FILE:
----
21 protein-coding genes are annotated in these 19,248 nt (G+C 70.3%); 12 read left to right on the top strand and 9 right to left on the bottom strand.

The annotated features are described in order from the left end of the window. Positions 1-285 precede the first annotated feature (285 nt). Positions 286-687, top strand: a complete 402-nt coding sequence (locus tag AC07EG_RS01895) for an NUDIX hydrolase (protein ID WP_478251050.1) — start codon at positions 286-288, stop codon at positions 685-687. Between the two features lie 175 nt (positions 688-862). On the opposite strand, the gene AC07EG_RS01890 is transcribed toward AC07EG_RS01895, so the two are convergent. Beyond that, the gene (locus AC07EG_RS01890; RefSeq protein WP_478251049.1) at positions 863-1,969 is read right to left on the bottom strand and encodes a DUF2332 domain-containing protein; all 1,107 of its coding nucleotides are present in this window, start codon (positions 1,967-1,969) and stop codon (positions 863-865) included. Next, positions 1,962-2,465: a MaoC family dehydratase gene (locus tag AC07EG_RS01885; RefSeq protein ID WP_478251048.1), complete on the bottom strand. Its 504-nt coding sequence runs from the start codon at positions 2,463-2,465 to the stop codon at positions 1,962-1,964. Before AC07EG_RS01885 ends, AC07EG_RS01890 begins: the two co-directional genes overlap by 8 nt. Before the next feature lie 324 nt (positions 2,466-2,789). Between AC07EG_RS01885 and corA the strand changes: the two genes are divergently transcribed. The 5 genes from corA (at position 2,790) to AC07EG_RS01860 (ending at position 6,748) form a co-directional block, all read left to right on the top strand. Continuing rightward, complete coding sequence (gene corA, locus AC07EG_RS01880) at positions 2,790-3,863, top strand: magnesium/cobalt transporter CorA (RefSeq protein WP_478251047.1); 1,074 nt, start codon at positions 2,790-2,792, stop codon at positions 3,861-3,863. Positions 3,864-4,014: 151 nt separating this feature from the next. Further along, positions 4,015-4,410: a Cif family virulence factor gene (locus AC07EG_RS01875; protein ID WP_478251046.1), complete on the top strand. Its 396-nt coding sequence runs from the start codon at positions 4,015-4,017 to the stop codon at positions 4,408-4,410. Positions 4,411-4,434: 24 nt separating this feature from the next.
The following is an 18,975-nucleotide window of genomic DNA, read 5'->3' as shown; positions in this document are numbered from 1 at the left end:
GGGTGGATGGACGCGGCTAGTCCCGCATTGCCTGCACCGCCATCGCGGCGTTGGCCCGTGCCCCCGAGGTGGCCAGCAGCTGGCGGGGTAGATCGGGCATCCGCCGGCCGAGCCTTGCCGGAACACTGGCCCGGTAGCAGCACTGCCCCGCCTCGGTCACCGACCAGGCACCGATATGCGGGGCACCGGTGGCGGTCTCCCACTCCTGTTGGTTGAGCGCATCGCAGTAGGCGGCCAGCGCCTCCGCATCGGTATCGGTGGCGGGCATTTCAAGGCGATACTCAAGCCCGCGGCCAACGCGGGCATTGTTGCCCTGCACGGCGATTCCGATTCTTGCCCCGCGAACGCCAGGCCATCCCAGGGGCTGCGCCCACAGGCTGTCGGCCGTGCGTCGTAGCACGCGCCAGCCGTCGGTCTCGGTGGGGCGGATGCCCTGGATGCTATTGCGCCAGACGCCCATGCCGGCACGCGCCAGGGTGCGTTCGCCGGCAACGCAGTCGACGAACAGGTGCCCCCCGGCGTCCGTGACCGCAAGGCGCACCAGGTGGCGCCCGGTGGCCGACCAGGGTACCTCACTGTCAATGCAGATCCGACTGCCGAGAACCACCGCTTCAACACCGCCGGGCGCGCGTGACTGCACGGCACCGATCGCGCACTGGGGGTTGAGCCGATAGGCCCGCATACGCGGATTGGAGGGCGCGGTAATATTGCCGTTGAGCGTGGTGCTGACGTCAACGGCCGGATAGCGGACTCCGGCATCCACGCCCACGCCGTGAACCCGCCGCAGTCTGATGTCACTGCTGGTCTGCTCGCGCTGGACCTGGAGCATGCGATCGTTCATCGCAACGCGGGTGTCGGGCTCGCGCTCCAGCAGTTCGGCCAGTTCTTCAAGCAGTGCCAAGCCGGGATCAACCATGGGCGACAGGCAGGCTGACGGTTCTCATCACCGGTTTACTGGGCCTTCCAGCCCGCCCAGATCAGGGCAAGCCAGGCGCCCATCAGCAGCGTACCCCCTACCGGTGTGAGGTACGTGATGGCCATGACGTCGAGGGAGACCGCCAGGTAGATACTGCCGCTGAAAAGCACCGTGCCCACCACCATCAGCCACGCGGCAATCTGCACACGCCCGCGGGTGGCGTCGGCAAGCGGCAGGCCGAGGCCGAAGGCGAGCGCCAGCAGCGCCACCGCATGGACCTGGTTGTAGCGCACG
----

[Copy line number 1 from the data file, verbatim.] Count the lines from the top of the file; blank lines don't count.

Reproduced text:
21 protein-coding genes are annotated in these 19,248 nt (G+C 70.3%); 12 read left to right on the top strand and 9 right to left on the bottom strand.